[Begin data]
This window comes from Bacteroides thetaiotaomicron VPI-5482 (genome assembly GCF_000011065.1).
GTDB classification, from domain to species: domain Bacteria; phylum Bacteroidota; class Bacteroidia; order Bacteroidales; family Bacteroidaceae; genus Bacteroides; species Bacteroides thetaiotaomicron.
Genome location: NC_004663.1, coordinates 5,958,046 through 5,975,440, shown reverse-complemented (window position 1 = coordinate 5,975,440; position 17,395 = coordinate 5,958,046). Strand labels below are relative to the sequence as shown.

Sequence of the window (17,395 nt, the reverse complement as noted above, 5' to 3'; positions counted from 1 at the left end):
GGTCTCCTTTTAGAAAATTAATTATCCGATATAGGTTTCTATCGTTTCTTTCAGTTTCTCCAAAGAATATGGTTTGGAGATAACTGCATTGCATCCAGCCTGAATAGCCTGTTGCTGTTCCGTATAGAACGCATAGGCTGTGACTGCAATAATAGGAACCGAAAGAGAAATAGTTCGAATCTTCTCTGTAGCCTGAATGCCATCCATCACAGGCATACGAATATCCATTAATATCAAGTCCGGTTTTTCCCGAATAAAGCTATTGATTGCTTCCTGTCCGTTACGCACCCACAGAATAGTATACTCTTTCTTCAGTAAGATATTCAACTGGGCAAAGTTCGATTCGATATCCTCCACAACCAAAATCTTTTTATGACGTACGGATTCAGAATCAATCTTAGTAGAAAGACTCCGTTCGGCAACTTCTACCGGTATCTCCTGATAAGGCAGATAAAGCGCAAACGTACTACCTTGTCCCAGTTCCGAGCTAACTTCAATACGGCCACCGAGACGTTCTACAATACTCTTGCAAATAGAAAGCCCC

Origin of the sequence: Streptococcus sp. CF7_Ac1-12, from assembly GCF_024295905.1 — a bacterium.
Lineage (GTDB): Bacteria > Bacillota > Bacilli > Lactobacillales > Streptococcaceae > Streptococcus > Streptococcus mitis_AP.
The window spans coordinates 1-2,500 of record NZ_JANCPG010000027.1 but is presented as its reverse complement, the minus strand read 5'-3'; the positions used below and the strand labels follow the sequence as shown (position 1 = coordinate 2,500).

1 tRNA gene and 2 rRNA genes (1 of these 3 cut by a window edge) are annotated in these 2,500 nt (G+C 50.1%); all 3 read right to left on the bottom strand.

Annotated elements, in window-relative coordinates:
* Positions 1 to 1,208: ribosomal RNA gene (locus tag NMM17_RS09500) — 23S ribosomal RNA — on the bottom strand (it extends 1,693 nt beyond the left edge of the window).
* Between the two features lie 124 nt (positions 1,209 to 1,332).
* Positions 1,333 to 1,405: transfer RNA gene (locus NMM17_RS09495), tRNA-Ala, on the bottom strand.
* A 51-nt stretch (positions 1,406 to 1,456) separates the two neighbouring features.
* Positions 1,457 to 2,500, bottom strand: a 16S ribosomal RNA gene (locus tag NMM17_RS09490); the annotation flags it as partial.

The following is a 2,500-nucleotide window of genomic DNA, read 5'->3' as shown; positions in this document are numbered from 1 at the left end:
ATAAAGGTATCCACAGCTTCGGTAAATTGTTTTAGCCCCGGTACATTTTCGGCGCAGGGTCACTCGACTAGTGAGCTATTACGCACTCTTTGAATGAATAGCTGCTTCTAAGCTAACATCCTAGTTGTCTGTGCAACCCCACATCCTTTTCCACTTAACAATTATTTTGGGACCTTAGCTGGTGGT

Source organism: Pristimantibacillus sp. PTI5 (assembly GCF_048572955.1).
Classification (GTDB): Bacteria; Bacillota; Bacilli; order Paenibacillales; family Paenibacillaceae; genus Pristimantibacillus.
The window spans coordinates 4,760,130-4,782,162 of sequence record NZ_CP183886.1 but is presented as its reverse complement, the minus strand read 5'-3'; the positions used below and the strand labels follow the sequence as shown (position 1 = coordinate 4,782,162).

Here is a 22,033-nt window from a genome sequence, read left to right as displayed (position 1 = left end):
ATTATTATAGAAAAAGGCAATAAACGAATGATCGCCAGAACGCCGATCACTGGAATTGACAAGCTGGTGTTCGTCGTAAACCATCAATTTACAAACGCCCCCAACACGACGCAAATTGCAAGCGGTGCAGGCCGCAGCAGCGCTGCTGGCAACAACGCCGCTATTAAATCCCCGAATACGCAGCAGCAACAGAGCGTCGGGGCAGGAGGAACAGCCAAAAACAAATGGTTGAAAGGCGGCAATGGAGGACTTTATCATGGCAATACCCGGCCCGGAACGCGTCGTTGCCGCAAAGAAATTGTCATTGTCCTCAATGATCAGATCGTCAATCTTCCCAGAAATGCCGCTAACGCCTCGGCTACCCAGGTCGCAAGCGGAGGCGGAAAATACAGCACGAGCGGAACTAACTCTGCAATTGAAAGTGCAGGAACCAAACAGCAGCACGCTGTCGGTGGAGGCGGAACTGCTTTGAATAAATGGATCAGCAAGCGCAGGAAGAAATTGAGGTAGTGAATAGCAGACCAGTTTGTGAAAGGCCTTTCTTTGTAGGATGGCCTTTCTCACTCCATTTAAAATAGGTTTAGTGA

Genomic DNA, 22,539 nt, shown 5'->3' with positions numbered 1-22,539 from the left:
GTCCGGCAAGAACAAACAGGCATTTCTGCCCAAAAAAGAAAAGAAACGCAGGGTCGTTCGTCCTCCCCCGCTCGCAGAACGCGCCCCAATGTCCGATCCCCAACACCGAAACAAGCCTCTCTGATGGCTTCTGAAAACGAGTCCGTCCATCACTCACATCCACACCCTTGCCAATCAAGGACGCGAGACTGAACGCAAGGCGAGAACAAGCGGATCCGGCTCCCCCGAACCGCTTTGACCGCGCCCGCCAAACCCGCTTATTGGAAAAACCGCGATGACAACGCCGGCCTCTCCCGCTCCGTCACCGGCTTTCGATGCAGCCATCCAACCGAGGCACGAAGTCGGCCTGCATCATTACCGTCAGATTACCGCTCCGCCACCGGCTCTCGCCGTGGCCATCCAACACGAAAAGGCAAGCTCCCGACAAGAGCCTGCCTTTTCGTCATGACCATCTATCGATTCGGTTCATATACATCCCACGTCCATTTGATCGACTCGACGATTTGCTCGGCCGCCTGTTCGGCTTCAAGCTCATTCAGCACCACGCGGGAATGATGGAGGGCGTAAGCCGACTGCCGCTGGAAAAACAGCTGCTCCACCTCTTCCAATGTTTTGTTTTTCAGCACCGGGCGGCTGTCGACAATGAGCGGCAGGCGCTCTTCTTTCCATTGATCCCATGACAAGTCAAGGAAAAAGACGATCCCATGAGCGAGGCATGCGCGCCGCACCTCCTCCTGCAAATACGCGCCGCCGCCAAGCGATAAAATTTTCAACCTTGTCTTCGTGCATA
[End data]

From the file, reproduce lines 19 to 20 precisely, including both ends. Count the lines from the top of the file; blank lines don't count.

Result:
Classification (GTDB): Bacteria; Bacillota; Bacilli; order Paenibacillales; family Paenibacillaceae; genus Pristimantibacillus.
The window spans coordinates 4,760,130-4,782,162 of sequence record NZ_CP183886.1 but is presented as its reverse complement, the minus strand read 5'-3'; the positions used below and the strand labels follow the sequence as shown (position 1 = coordinate 4,782,162).